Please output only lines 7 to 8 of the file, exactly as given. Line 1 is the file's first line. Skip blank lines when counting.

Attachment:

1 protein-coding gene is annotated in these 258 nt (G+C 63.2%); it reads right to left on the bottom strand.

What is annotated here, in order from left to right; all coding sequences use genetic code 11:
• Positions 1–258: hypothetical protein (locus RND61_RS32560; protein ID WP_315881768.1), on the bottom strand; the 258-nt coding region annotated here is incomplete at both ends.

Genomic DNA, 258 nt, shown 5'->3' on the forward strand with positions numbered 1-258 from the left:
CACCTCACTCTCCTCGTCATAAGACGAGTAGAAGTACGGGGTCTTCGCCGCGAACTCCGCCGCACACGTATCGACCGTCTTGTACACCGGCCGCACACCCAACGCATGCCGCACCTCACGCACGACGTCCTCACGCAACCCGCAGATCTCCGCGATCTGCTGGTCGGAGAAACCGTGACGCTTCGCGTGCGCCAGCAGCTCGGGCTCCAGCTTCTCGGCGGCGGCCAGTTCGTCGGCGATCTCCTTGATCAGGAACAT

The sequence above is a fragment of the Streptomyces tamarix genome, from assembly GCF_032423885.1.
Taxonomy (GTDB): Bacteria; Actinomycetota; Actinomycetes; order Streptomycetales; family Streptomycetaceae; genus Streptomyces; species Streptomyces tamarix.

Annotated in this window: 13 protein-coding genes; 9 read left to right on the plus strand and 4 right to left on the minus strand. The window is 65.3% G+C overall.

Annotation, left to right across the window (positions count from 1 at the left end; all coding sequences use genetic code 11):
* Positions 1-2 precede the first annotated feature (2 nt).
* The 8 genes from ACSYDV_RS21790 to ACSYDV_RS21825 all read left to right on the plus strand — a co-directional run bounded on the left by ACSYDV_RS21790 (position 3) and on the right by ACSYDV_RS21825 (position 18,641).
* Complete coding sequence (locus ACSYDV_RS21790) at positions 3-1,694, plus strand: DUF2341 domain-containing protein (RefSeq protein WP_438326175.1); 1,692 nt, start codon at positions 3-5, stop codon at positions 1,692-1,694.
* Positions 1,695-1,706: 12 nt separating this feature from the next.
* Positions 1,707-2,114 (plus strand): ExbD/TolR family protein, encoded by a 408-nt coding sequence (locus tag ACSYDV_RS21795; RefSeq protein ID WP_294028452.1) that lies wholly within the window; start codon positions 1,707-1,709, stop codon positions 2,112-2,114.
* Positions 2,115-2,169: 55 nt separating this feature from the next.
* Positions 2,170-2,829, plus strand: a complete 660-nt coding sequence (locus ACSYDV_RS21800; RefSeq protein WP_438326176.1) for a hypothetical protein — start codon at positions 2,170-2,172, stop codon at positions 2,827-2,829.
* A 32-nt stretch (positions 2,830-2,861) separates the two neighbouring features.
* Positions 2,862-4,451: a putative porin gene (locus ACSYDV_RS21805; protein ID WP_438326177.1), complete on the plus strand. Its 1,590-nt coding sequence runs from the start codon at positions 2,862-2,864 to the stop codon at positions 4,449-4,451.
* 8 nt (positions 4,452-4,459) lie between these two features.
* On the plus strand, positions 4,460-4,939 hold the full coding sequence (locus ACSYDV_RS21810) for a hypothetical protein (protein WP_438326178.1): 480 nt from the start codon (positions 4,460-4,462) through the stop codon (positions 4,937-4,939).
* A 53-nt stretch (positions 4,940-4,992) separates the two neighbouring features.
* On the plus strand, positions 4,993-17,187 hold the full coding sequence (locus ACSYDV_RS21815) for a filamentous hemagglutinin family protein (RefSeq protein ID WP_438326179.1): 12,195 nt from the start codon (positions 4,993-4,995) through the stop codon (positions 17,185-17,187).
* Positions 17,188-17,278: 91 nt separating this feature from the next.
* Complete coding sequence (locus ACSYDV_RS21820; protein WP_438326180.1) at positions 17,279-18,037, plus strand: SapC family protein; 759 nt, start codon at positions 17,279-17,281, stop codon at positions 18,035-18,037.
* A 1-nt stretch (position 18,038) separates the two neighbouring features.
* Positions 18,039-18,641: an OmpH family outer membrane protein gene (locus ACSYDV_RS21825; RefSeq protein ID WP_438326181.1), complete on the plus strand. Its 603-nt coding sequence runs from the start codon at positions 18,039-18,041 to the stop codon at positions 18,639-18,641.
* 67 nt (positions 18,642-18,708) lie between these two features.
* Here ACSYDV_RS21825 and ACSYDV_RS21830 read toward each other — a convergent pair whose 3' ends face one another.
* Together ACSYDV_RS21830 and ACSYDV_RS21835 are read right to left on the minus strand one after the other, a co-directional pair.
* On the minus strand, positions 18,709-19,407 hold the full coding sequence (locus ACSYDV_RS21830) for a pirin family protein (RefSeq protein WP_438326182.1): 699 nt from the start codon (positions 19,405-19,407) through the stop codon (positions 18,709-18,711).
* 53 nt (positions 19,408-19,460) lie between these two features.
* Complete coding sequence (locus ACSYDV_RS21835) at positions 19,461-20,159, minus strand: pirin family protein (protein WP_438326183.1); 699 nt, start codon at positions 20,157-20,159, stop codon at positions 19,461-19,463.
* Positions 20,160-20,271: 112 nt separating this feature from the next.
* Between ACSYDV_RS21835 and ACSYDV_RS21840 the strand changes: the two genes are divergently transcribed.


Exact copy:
Taxonomy (GTDB): Bacteria; Actinomycetota; Actinomycetes; order Streptomycetales; family Streptomycetaceae; genus Streptomyces; species Streptomyces tamarix.

Annotated in this window: 13 protein-coding genes; 9 read left to right on the plus strand and 4 right to left on the minus strand. The window is 65.3% G+C overall.